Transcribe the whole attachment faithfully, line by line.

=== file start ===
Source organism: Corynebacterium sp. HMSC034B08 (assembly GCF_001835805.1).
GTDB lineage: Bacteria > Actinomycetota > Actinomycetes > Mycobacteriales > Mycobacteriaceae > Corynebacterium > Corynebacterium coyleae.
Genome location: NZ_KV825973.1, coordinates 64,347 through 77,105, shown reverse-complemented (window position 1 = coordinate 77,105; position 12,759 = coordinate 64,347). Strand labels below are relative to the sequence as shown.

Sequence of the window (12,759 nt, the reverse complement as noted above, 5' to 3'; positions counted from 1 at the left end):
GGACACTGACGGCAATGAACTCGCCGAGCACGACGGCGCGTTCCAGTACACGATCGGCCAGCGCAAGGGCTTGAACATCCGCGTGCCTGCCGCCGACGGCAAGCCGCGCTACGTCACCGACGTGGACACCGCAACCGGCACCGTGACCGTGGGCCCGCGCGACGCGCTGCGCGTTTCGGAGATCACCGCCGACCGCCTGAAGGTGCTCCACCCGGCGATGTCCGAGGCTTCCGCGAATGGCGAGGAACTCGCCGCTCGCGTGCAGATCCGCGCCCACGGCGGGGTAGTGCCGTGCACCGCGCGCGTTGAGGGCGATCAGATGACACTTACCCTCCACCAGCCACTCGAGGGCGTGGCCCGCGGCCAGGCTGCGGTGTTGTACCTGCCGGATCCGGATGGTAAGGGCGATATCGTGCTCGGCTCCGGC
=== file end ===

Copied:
Source organism: Corynebacterium sp. HMSC034B08 (assembly GCF_001835805.1).
GTDB lineage: Bacteria > Actinomycetota > Actinomycetes > Mycobacteriales > Mycobacteriaceae > Corynebacterium > Corynebacterium coyleae.
Genome location: NZ_KV825973.1, coordinates 64,347 through 77,105, shown reverse-complemented (window position 1 = coordinate 77,105; position 12,759 = coordinate 64,347). Strand labels below are relative to the sequence as shown.

Sequence of the window (12,759 nt, the reverse complement as noted above, 5' to 3'; positions counted from 1 at the left end):
GGACACTGACGGCAATGAACTCGCCGAGCACGACGGCGCGTTCCAGTACACGATCGGCCAGCGCAAGGGCTTGAACATCCGCGTGCCTGCCGCCGACGGCAAGCCGCGCTACGTCACCGACGTGGACACCGCAACCGGCACCGTGACCGTGGGCCCGCGCGACGCGCTGCGCGTTTCGGAGATCACCGCCGACCGCCTGAAGGTGCTCCACCCGGCGATGTCCGAGGCTTCCGCGAATGGCGAGGAACTCGCCGCTCGCGTGCAGATCCGCGCCCACGGCGGGGTAGTGCCGTGCACCGCGCGCGTTGAGGGCGATCAGATGACACTTACCCTCCACCAGCCACTCGAGGGCGTGGCCCGCGGCCAGGCTGCGGTGTTGTACCTGCCGGATCCGGATGGTAAGGGCGATATCGTGCTCGGCTCCGGC